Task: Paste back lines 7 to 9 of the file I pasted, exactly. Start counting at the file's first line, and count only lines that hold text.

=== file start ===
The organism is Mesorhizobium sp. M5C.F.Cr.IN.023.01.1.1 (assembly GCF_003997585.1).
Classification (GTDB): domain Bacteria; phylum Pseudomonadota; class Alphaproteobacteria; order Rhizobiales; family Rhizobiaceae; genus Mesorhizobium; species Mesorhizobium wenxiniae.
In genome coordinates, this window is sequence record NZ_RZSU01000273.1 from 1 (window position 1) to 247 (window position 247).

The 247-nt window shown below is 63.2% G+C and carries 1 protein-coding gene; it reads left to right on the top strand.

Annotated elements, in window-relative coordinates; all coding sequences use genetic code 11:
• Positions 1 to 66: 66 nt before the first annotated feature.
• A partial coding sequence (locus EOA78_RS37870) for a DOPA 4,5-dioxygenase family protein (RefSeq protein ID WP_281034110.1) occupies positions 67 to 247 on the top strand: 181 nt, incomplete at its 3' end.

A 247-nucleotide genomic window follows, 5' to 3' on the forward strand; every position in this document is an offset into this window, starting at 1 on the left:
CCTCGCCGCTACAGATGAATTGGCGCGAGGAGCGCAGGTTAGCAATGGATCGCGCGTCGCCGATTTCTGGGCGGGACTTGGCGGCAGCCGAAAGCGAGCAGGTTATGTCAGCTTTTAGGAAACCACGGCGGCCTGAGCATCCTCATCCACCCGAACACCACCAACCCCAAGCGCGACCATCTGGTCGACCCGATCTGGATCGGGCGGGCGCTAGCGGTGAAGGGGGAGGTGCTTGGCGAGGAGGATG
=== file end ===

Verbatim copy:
• A partial coding sequence (locus EOA78_RS37870) for a DOPA 4,5-dioxygenase family protein (RefSeq protein ID WP_281034110.1) occupies positions 67 to 247 on the top strand: 181 nt, incomplete at its 3' end.

A 247-nucleotide genomic window follows, 5' to 3' on the forward strand; every position in this document is an offset into this window, starting at 1 on the left:
CCTCGCCGCTACAGATGAATTGGCGCGAGGAGCGCAGGTTAGCAATGGATCGCGCGTCGCCGATTTCTGGGCGGGACTTGGCGGCAGCCGAAAGCGAGCAGGTTATGTCAGCTTTTAGGAAACCACGGCGGCCTGAGCATCCTCATCCACCCGAACACCACCAACCCCAAGCGCGACCATCTGGTCGACCCGATCTGGATCGGGCGGGCGCTAGCGGTGAAGGGGGAGGTGCTTGGCGAGGAGGATG